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HOME  > Past issues  > 2017 May 17 - 23  > Suspicion of nepotism surrounding private university operated by Abe’s friend
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2017 May 17 - 23 TOP3 [POLITICS]

Suspicion of nepotism surrounding private university operated by Abe’s friend

May 21, 2017
The question surrounding a plan to open a veterinary medicine department at the Okayama-based private university corporation “Kake Gakuen” operated by Prime Minister Abe’s “bosom friend” has become a focus of discussion. The government, despite curbing the overall number of veterinarians in Japan, as an exception allowed this school corporation to open a veterinary medicine department by using Abe’s “national strategic special economic zones” scheme.

The Imabari City (Ehime Pref.) government applied for approval of the plan to launch a veterinary medicine institute at Okayama University of Science run by “Kake Gakuen” under the national strategic special economic zone program 15 times between 2007 and 2014. Each time, however, the Ministry of Education rejected the application by deeming the plan unsuitable to qualify as a “special zone”.

On January 20 this year, the education authorities unexpectedly gave approval to the establishment of a faculty of veterinary medicine at Kake Gakuen under the “special zone” program. How did such a 180-degree change occur?

Several internal documents Akahata obtained on May 18 show how this came about.

According to the documents, Cabinet Office councilors on September 26 last year in a meeting with chiefs of the Education Ministry conclude: A progress schedule should be produced with an eye to opening a veterinary medicine department in April 2018. This is what a high ranking official of the Prime Minister’s Office expects.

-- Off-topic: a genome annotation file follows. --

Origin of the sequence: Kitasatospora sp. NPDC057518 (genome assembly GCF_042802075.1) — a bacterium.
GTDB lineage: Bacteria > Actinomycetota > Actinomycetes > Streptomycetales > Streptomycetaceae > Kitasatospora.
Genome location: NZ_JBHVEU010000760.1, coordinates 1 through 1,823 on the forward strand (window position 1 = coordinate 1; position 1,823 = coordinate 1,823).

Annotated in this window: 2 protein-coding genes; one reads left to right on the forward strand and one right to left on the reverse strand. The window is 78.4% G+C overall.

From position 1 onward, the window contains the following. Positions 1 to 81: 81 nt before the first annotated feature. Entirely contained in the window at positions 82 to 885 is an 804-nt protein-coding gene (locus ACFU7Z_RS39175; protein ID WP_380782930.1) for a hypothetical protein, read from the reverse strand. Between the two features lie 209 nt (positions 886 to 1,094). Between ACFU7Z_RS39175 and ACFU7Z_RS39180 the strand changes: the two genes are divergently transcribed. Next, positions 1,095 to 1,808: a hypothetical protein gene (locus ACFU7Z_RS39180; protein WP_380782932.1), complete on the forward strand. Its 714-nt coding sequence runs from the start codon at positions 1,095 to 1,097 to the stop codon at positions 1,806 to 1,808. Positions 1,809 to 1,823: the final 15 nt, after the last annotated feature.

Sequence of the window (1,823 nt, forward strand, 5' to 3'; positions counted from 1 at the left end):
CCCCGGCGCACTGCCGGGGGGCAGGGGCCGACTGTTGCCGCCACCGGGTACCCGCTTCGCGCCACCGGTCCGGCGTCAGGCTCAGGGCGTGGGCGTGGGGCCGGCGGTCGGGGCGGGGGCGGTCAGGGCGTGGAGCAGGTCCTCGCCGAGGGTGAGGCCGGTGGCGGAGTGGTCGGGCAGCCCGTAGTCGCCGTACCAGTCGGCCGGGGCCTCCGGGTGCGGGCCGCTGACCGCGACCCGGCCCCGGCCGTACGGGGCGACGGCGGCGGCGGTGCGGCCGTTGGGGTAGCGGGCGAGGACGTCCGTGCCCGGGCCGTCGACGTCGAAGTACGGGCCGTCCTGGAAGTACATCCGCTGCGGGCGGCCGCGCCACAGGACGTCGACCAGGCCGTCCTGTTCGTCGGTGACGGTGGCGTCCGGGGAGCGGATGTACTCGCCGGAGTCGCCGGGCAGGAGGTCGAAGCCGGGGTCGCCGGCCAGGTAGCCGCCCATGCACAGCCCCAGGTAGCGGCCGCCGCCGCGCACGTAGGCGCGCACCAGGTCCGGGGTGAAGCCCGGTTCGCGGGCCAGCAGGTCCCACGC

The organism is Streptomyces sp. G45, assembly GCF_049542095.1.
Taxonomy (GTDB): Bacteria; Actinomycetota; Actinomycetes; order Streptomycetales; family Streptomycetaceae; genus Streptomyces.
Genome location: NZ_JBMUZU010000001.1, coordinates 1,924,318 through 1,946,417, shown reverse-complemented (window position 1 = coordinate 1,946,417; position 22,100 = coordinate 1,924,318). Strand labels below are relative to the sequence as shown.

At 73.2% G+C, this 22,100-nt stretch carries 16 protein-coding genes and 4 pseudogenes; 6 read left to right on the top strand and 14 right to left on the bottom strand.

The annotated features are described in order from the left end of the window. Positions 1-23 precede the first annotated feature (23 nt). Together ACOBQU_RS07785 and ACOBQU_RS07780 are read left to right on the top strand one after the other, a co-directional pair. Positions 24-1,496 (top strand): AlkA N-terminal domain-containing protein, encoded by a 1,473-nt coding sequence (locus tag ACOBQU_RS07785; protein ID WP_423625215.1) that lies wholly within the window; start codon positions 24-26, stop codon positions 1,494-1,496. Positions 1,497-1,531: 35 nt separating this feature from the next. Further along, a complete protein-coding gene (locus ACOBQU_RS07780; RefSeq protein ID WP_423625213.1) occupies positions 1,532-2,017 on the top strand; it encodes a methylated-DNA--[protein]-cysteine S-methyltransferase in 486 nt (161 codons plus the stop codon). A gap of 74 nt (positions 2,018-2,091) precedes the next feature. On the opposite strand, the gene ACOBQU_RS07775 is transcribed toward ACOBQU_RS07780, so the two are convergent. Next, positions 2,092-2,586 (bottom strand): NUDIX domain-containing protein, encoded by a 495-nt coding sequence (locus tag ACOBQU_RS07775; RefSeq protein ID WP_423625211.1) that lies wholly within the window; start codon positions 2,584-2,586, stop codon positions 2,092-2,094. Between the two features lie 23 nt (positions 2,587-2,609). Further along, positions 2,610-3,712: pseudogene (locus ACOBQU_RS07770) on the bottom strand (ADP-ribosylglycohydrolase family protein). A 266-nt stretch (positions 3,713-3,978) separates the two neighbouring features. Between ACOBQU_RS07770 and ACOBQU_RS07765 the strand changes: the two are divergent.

Moreover, the Cabinet Office pressured the Ministry of Education by saying, “There is no ‘cannot option’ and you must do all the clerical work as soon as possible or you may be held responsible for any delay.”

In response to this, Education Minister Matsuno Hirokazu suggested that the opening of school be postponed to April 2019 because of a possible delay in preparations such as securing the necessary number of professors.

The Cabinet Office, however, soon dismissed this suggestion by stating, “In regard to the timing of the establishment of the faculty, we are following the process based on ‘deregulatory reform in the shortest distance’ from the date when the planned site in Imabari City was designated as a ‘special zone’. We have been told that this is the intent of the Prime Minister.”

The documents clearly reveal that the April-2018-opening is the “intent” of PM Abe.

Another major problem the Ministry of Education faced concerned the number of veterinary doctors needed.

The Ministry of Agriculture at that time had determined that Japan already has a sufficient number of veterinarians. Therefore, there was no clear reason for the change in the Ministry of Education’s approval criterion which stipulates that the foundation of a veterinary medicine department will not be permitted as long as there exists an abundance of veterinarians.

However, without proving that the country does not have enough veterinarians, the government council on national strategic special economic zones, which is headed by PM Abe, on November 9 in 2016 decided to make possible the creation of a veterinary medicine faculty.
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